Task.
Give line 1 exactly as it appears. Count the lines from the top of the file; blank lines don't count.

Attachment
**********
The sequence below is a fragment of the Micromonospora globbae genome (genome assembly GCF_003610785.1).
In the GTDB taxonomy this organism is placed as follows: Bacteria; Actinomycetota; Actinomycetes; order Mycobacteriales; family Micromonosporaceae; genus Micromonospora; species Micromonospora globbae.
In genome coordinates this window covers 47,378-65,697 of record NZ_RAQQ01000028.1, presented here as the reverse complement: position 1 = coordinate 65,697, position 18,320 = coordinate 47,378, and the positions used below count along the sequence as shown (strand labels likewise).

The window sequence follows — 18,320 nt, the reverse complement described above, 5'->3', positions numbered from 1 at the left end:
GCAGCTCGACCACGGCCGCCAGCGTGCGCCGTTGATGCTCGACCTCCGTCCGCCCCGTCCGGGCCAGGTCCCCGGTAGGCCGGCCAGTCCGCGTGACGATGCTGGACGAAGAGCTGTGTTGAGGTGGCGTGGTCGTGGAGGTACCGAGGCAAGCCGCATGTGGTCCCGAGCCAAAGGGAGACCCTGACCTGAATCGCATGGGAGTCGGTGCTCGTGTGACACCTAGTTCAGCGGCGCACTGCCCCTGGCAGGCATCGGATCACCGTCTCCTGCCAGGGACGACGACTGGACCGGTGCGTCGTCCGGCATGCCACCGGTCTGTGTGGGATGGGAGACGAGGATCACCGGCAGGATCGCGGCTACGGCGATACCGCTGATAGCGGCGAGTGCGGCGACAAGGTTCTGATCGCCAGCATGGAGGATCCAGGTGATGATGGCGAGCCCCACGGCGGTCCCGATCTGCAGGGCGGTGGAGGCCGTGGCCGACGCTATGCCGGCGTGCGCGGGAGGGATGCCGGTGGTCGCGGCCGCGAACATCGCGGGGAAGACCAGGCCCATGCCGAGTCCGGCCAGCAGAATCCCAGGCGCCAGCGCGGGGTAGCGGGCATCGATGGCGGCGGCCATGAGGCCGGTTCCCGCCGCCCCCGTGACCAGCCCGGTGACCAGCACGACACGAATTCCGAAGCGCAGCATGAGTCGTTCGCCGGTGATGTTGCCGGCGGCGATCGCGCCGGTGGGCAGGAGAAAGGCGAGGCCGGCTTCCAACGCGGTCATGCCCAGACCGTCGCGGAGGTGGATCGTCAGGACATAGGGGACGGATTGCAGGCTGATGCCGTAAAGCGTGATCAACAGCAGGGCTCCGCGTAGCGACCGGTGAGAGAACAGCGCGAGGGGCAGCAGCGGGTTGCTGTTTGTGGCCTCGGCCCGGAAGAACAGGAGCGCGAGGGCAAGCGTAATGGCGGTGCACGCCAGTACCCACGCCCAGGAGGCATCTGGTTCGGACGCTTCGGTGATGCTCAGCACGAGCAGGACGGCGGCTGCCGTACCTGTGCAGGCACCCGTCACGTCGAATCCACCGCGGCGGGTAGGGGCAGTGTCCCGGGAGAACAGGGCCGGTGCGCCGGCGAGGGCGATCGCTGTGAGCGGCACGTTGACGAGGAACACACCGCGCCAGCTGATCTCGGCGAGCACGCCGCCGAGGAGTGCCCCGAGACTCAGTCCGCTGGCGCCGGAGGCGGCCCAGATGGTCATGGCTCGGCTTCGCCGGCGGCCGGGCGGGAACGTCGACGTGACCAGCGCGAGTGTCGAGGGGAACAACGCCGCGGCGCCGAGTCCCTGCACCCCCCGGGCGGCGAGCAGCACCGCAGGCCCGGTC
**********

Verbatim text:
The sequence below is a fragment of the Micromonospora globbae genome (genome assembly GCF_003610785.1).